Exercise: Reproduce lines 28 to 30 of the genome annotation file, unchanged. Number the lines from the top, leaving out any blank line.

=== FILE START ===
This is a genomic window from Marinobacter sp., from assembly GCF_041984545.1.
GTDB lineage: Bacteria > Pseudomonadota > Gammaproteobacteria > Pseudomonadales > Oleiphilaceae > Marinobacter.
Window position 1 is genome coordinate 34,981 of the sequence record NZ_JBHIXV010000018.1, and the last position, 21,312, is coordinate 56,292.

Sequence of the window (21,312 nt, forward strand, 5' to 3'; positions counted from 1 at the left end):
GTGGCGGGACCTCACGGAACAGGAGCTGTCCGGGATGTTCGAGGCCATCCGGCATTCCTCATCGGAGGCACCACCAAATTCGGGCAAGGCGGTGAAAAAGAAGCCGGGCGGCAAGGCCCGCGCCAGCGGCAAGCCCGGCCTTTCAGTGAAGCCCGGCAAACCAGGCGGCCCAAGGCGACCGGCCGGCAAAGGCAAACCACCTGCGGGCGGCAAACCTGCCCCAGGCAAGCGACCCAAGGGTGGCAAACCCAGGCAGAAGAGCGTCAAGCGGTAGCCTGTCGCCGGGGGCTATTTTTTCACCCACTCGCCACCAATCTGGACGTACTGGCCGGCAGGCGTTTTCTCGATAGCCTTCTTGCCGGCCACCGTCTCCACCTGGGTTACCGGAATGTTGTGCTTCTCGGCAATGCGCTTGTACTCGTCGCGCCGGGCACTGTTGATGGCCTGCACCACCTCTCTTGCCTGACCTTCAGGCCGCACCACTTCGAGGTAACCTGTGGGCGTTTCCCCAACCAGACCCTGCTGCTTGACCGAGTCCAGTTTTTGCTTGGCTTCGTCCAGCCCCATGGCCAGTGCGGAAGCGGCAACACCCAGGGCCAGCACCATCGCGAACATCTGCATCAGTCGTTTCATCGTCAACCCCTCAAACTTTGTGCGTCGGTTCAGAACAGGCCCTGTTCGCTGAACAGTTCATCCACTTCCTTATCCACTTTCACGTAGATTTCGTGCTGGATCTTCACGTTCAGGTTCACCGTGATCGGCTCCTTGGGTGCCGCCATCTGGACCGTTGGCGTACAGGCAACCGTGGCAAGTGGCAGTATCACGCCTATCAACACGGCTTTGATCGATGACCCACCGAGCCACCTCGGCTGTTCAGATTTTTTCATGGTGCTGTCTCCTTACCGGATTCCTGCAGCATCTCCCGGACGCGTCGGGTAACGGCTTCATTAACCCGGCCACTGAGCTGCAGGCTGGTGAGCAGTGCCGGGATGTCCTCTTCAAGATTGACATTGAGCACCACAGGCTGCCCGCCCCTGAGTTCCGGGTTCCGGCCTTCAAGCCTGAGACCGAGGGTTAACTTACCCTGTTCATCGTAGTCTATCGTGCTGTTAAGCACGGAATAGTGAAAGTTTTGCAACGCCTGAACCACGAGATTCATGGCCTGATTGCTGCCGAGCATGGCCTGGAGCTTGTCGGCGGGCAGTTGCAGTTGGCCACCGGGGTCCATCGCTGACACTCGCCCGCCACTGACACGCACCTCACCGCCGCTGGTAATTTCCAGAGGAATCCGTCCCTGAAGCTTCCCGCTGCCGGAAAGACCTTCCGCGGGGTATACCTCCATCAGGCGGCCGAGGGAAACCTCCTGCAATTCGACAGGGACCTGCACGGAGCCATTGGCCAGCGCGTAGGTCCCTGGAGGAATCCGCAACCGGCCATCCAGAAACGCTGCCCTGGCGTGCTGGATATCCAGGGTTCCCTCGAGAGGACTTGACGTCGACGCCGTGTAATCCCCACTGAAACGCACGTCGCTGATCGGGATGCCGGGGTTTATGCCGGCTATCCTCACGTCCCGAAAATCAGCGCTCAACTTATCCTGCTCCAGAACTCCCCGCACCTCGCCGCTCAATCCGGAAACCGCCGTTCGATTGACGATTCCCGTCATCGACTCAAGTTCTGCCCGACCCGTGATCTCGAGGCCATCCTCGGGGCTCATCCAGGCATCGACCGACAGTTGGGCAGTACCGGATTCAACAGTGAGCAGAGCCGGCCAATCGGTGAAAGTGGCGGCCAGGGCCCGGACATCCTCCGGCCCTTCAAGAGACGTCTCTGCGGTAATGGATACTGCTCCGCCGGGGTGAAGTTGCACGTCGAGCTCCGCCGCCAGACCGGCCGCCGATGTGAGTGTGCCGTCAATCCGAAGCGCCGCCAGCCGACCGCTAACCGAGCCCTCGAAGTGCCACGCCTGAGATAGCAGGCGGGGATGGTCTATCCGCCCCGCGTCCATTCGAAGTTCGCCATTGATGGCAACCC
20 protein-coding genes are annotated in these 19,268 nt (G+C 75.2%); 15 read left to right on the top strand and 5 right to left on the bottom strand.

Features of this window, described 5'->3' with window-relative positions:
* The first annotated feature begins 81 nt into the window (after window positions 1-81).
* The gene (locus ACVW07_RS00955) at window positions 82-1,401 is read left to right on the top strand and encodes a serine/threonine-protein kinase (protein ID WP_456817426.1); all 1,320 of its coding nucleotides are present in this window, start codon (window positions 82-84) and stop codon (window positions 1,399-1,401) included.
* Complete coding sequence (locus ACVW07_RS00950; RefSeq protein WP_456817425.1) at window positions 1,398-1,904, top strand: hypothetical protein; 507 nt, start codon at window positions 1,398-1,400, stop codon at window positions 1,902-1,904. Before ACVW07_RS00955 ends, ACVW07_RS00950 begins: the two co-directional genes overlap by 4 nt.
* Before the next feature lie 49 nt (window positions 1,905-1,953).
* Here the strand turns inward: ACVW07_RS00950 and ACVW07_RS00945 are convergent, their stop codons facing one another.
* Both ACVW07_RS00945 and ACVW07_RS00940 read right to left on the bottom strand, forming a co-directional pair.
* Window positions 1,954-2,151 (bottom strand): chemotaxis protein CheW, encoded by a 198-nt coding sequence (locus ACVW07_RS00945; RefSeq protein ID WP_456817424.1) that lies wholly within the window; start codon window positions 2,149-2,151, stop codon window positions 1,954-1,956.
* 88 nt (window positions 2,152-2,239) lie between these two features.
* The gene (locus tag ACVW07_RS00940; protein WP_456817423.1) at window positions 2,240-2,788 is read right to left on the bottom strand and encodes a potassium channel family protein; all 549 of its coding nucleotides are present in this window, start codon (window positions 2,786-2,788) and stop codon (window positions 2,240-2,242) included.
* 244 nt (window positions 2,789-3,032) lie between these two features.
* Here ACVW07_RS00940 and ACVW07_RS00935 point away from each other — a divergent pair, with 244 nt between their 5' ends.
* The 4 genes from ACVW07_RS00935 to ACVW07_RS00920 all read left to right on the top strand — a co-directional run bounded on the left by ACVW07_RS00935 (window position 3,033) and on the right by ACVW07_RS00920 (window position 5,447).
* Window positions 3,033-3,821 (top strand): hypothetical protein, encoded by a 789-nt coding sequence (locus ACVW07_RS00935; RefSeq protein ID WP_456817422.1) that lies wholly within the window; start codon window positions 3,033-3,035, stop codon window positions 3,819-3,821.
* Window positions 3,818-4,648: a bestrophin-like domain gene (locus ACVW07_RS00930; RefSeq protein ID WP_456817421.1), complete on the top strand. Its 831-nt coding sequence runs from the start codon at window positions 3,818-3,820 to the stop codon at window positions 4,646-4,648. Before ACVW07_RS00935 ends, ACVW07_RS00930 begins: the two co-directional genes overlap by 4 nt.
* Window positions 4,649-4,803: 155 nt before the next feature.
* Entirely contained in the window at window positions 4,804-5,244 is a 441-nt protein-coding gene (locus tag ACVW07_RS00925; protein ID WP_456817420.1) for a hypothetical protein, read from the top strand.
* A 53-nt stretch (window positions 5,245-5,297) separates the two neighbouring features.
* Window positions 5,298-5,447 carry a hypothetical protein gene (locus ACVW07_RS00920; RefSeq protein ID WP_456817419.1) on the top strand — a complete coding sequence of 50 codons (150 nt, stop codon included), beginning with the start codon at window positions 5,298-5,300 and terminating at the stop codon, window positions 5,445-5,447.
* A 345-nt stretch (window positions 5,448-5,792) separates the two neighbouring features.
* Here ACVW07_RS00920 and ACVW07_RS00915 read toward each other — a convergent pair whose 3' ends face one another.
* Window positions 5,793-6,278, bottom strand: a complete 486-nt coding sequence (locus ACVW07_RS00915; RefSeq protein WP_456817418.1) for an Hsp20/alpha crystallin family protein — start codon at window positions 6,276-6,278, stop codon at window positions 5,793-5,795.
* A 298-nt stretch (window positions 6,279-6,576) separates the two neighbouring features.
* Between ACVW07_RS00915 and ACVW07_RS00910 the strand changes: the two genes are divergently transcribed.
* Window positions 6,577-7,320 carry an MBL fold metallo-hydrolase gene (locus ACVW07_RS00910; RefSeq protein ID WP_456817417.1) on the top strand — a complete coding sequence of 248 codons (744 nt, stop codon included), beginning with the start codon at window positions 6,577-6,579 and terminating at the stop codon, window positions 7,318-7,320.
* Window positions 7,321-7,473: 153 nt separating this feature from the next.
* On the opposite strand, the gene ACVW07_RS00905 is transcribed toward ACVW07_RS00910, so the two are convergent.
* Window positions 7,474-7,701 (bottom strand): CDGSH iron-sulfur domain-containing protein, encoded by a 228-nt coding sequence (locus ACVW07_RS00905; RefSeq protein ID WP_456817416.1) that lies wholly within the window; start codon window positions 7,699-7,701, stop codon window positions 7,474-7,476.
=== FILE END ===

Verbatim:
* Window positions 5,793-6,278, bottom strand: a complete 486-nt coding sequence (locus ACVW07_RS00915; RefSeq protein WP_456817418.1) for an Hsp20/alpha crystallin family protein — start codon at window positions 6,276-6,278, stop codon at window positions 5,793-5,795.
* A 298-nt stretch (window positions 6,279-6,576) separates the two neighbouring features.
* Between ACVW07_RS00915 and ACVW07_RS00910 the strand changes: the two genes are divergently transcribed.